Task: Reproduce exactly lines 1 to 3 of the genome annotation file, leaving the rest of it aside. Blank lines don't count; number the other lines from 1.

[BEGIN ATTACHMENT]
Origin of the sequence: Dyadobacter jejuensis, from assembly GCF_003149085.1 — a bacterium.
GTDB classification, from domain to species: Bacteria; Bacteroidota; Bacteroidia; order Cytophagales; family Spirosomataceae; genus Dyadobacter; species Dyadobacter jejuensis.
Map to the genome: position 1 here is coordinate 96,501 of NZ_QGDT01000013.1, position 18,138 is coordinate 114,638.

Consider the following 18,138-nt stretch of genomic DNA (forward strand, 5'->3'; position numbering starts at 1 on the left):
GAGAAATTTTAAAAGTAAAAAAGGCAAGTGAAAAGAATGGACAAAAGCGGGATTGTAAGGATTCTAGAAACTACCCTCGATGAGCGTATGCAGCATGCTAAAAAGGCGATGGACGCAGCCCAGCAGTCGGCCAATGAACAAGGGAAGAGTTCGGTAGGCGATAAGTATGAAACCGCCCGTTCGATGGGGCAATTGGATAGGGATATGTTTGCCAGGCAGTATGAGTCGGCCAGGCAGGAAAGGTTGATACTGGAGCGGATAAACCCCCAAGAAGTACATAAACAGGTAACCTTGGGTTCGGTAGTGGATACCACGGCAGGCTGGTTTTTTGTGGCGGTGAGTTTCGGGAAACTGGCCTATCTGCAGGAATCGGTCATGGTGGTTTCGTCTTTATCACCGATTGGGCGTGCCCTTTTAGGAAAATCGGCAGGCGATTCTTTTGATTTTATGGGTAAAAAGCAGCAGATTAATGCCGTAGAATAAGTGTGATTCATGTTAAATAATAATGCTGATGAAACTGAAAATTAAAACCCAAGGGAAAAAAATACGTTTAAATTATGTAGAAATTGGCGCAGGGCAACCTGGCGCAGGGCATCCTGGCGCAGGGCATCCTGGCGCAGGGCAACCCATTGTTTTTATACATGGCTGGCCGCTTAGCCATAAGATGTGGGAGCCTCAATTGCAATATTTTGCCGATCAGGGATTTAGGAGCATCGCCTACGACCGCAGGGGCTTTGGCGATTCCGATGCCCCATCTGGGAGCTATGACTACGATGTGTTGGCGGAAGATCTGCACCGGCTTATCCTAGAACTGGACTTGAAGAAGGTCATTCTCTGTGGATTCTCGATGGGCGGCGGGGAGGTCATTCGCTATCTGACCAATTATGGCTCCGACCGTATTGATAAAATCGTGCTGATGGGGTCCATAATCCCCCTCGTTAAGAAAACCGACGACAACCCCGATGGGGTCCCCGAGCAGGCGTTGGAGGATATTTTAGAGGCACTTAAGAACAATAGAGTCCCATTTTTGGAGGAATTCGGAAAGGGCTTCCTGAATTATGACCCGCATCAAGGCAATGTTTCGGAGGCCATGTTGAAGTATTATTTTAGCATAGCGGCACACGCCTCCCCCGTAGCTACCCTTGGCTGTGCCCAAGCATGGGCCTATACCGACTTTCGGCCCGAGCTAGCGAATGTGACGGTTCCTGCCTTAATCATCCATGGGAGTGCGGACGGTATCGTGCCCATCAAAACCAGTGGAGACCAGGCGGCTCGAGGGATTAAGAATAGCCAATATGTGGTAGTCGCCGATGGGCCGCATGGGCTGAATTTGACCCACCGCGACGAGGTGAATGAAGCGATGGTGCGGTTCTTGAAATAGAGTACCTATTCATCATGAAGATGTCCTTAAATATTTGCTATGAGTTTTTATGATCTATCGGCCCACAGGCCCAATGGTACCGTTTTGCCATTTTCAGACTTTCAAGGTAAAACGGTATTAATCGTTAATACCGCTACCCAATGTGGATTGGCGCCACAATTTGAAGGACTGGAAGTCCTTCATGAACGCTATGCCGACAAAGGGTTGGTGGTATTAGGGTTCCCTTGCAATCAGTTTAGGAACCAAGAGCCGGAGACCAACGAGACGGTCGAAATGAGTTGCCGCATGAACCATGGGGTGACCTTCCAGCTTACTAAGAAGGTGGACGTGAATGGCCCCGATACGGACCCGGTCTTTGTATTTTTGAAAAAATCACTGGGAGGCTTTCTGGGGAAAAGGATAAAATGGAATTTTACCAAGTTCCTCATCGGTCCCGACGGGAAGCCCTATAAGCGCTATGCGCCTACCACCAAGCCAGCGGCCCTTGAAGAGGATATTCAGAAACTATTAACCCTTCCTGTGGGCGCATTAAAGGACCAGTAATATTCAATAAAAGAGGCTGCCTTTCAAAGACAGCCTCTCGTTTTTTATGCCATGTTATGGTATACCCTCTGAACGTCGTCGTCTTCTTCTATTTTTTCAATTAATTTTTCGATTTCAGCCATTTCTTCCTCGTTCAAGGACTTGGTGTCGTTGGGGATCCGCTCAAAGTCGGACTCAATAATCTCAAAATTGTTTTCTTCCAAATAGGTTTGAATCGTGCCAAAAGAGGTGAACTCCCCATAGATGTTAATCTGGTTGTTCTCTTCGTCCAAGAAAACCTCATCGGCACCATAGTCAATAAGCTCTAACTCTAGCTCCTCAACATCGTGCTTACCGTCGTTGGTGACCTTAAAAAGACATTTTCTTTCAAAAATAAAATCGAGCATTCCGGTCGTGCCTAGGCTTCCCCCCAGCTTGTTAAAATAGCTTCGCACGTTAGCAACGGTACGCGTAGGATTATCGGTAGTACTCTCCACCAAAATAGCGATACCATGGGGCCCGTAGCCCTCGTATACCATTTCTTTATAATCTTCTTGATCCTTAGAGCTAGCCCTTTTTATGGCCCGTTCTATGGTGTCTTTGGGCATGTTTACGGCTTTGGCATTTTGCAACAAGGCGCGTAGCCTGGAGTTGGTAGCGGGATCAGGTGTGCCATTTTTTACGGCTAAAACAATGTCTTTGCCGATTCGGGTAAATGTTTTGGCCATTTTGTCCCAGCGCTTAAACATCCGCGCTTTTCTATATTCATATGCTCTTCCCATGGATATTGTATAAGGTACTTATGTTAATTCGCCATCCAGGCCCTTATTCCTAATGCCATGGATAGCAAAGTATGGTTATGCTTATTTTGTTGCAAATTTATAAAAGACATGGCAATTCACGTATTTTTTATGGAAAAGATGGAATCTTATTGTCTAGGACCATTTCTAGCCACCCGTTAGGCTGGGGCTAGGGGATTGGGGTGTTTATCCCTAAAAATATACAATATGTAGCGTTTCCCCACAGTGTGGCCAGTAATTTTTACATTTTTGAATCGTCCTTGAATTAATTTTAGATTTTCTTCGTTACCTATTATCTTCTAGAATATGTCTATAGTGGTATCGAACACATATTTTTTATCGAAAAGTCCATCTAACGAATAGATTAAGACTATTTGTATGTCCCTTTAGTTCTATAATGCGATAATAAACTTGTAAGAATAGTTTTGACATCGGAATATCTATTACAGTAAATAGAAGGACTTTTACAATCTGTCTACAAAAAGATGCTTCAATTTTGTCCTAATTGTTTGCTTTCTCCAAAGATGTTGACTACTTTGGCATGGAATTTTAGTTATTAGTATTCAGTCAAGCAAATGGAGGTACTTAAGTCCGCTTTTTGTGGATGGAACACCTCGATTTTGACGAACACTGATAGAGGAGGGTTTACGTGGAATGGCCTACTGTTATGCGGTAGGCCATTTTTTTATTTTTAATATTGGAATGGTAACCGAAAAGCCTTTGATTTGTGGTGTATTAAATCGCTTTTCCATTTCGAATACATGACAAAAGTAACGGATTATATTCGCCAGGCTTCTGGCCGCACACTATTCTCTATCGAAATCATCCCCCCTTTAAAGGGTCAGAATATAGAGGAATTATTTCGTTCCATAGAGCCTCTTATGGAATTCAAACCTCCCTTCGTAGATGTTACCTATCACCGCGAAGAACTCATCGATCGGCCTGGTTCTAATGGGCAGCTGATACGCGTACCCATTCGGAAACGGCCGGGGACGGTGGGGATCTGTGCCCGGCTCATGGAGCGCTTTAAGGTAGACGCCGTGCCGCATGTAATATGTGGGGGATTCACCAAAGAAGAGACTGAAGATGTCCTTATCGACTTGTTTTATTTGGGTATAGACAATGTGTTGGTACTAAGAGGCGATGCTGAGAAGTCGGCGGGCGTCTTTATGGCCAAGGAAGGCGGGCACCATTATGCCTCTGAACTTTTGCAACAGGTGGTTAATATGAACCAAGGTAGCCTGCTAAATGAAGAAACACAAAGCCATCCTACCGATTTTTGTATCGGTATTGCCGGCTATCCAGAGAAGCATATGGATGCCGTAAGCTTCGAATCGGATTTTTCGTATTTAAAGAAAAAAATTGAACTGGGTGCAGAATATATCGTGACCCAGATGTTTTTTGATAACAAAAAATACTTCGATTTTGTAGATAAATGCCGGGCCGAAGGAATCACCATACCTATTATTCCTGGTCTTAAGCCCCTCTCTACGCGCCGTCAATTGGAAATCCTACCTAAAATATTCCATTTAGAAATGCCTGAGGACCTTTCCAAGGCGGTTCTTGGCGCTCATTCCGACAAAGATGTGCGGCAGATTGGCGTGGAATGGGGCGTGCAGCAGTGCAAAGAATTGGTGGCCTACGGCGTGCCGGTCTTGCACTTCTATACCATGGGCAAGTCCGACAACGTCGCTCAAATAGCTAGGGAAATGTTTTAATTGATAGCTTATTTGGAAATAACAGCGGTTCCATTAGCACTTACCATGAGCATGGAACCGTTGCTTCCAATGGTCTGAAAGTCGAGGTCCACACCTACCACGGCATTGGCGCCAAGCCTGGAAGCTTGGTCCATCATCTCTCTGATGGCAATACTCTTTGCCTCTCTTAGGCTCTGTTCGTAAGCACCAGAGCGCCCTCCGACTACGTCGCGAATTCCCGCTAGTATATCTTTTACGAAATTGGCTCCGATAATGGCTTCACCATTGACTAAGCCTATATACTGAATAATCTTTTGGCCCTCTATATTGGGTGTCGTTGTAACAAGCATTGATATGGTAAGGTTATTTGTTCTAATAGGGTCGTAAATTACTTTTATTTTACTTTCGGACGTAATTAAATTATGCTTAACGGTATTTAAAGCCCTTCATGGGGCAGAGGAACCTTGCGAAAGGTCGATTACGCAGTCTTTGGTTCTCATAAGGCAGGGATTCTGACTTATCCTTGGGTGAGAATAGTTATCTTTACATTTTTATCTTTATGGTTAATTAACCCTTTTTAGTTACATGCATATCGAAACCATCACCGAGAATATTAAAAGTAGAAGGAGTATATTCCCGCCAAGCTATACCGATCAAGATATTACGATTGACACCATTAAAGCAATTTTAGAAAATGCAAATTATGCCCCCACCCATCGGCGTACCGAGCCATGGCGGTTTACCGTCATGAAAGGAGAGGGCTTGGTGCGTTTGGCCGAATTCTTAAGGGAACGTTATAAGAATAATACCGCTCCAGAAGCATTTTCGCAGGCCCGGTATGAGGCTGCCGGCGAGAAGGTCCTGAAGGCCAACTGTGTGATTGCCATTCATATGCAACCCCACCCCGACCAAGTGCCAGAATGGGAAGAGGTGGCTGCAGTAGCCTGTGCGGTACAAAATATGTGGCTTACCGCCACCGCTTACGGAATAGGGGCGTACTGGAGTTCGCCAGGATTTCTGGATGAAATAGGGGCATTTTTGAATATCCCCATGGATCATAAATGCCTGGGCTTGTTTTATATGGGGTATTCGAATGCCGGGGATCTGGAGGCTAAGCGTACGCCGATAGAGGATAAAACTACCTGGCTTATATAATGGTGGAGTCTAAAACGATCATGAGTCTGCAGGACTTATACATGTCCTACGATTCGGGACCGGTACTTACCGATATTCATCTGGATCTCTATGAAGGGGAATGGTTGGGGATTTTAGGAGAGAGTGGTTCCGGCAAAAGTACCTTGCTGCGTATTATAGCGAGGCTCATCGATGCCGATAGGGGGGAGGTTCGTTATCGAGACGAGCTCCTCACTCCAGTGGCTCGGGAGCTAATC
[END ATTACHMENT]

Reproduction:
Origin of the sequence: Dyadobacter jejuensis, from assembly GCF_003149085.1 — a bacterium.
GTDB classification, from domain to species: Bacteria; Bacteroidota; Bacteroidia; order Cytophagales; family Spirosomataceae; genus Dyadobacter; species Dyadobacter jejuensis.
Map to the genome: position 1 here is coordinate 96,501 of NZ_QGDT01000013.1, position 18,138 is coordinate 114,638.